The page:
2.6. Lactic Dehydrogenase (LDH) Release Assay

The LDH release was used to investigate the cytoprotective effects of Pae on VEC injury due to high glucose concentrations. VECs were centrifuged at 160 ×g for 8 min to obtain a supernatant comprised of extracellular VEC components. VECs were incubated with 2% Triton X-100, freezed and thawed three times, and centrifuged at 240 ×g for 5 min to obtain a supernatant comprised of intracellular components. LDH concentrations in the extracellular medium and intracellular medium were quantified through the LDH reagent for clinical diagnosis.

2.7. Immunocytochemistry Assay

VECs seeded on coverslips were rinsed with ultrapure water twice, fixed with acetone for 20 min, and then rinsed with phosphate-buffered saline (PBS). Cells were soaked in 3% H2O2 at room temperature for 30 min. After washing with PBS, blocking buffer containing 1% goat serum was added and incubated for 20 min. The primary antibody (1 : 200 diluted) against VEGF or PDGF-B was added and incubated at 4°C overnight. A biotinylated secondary antibody was incubated for 20 min; then Streptavidin/Peroxidase (SP) reagent was incubated for 20 min at room temperature. The slides were colored with DAB under a light microscope for 10 min before examination. Immunocomplexes were visualized by the DAB detection system. Brown or dark brown stained cells were considered positive cells. Ten randomly selected fields were visualized at 200x magnification.

2.8. Western Blotting Analysis

Cytoplasmic proteins were obtained using a cell lysis buffer (20 mM HEPEs, 2 mM MgCl2, 1 mM EDTA, 2 mM DTT, 1 mM PMSF, pH 7.4) and stored at −80°C. The protein concentrations were quantified by the BCA method. Aliquots (30 μL) were separated on a 10% SDS-PAGE and transferred to an equilibrated polyvinylidene difluoride membrane (PVDF) by electroblotting. Membranes were blocked in 5% fat-free milk for 2 h at room temperature and incubated at 4°C overnight with primary antibodies (rabbit anti-Ras, rabbit anti-Raf, rabbit anti-phospho-Raf, mouse anti-ERK1/2, and rabbit anti-phospho-ERK1/2). Horseradish peroxidase labeled secondary antibodies were added and incubated at room temperature for 2 h. Bands were detected by enhanced chemiluminescence (ECL) kit. Beta-actin protein levels were used as an endogenous control to allow the normalization of target proteins. The band intensity was quantified and analyzed with Quantity One software (Bio-Rad, USA). The results were quantified by using the integrated optical density of each band with the background subtracted.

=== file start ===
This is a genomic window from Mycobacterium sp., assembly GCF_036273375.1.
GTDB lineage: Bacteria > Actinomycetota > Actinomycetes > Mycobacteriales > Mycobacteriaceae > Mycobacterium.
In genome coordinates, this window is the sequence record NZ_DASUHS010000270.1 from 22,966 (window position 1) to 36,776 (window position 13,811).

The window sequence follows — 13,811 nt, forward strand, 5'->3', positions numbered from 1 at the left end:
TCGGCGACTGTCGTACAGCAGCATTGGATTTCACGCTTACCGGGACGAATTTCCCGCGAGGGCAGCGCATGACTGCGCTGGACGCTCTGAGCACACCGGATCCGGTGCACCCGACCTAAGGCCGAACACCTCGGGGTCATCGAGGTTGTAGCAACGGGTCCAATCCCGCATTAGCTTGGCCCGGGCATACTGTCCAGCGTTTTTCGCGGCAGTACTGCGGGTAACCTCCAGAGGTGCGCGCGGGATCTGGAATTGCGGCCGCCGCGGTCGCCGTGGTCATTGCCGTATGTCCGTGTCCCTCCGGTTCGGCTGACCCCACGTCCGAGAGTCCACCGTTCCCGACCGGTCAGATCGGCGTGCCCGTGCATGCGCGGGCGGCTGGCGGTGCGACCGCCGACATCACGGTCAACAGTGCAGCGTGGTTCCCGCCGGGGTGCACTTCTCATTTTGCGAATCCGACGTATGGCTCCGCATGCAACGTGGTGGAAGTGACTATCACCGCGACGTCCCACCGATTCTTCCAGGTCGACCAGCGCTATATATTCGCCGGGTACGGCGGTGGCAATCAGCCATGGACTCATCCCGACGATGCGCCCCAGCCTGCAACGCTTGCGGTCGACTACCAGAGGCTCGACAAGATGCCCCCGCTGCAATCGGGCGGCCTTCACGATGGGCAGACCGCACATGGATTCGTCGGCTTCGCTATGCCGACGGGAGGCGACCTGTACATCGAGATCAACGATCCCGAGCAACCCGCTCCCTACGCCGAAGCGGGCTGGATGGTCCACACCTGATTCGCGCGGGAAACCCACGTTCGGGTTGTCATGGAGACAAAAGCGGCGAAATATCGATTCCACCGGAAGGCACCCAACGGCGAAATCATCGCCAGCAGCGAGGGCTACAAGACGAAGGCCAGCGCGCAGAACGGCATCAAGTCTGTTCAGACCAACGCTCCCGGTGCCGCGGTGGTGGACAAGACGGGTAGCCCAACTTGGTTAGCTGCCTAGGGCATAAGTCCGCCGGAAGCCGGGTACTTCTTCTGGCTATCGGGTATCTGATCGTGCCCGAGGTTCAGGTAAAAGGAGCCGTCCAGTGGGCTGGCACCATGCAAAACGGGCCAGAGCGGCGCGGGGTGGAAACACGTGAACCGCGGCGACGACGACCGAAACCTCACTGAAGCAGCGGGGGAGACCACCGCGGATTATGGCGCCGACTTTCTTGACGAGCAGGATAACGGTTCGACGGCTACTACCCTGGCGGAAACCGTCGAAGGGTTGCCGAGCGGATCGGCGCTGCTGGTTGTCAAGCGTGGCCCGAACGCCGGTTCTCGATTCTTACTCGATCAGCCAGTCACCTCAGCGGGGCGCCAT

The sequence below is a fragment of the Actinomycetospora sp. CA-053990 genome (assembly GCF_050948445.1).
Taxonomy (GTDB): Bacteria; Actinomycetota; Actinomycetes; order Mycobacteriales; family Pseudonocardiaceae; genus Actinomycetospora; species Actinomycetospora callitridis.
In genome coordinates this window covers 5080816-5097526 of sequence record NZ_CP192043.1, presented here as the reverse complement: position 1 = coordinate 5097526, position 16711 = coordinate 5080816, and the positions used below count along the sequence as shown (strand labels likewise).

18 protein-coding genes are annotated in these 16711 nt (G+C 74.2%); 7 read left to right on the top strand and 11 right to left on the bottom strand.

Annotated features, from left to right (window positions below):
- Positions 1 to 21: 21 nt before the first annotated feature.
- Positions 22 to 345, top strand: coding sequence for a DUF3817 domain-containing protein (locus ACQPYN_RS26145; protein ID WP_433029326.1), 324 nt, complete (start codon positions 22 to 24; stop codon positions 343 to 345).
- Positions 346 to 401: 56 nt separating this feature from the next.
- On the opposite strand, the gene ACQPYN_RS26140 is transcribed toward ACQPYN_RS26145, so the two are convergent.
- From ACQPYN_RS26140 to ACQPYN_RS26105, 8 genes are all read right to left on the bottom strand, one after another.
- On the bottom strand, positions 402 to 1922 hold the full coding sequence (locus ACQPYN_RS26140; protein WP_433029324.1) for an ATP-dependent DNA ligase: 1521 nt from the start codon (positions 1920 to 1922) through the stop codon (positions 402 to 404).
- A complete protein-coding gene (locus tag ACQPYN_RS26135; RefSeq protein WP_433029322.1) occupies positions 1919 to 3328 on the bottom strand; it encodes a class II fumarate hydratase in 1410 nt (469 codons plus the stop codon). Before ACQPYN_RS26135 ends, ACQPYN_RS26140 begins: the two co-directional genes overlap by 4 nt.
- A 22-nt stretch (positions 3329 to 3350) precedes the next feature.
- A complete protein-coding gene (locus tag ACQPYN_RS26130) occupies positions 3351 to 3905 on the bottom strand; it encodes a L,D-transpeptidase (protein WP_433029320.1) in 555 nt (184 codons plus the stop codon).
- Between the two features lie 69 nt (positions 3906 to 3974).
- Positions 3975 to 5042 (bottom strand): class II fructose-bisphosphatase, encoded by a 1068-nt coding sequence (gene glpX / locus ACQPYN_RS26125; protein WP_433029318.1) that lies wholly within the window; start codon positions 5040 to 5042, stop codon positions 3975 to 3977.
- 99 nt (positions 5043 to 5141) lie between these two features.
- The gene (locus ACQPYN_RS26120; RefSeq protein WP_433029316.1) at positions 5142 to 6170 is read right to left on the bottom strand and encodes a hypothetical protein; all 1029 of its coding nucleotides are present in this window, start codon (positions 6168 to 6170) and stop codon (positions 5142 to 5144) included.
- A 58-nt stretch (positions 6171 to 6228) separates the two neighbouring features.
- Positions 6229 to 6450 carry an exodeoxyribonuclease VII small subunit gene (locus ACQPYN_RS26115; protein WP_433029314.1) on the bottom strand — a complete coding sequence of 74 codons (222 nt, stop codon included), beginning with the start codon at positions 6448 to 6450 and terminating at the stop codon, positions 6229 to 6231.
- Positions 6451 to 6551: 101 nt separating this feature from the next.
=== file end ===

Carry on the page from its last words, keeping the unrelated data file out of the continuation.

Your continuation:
2.9. Statistical Analysis

Data were analyzed by a one-way ANOVA or independent -test. Data are presented as mean ± S.D. averaging three or more independent experiments. Significance was noted at a .

3. Results

3.1. High Glucose Injured VECs

VEC survival was measured by MTT assay. VEC survival rates in glucose concentrations of 5.5 and 15.5 mM increased in a dose- and time-dependent manner. When the concentration was up to 25.5 mM, VEC survival rate was a little inhibited after incubatation for 48 h. However, the rate was inhibited significantly in glucose concentrations of 35.5 and 45.5 mM even in 24 h incubation. VEC morphology changed into contraction, rounded and smaller in glucose concentrations of 35.5 and 45.5 mM. Moreover, cells cultured in glucose concentrations of 35.5 mM for 48 h showed the most significant inhibition (Figure 2).

Figure 2: Effect of high glucose on VECs injury. VECs were induced by various concentrations (5.5, 15.5, 25.5, 35.5, and 45.5 mM) of glucose and incubated for different time points (0, 12, 24, 48, and 72 h) to explore the effect of glucose on VECs.
3.2. High Glucose Induced VSMC Proliferation in the Coculture Model

VECs were pretreated with a high glucose (HG) concentration (35.5 mM) for 48 h and then cocultured with VSMCs for 24 h to induce VSMC proliferation. Glucose concentration of 5.5 mM was considered as normal group. VSMCs inoculated in the upper chamber alone and stimulated with 35.5 mM glucose were set as the single cultured group. Compared with the normal group, VSMCs proliferated significantly in the cocultured group (), as well as in the single cultured group (). Compared with the single cultured group, VSMCs in the coculture group also proliferated significantly (), which suggested that injured VECs stimulated VSMCs proliferation (Figure 3). These results showed that VSMC proliferation stimulated by high glucose injured VECs was even much stronger than that stimulated directly by high glucose.

Figure 3: Effect of high glucose on VSMC proliferation in the coculture model. VECs were pretreated with high glucose concentration (35.5 mM) for 48 h and then cocultured with VSMCs for another 24 h to stimulate VSMC proliferation. #, ## versus NG (5.5 mM) coculture group; * versus HG (35.5 mM) coculture group.
3.3. Paeonol Partially Restored Survival and Reduced LDH Release in VECs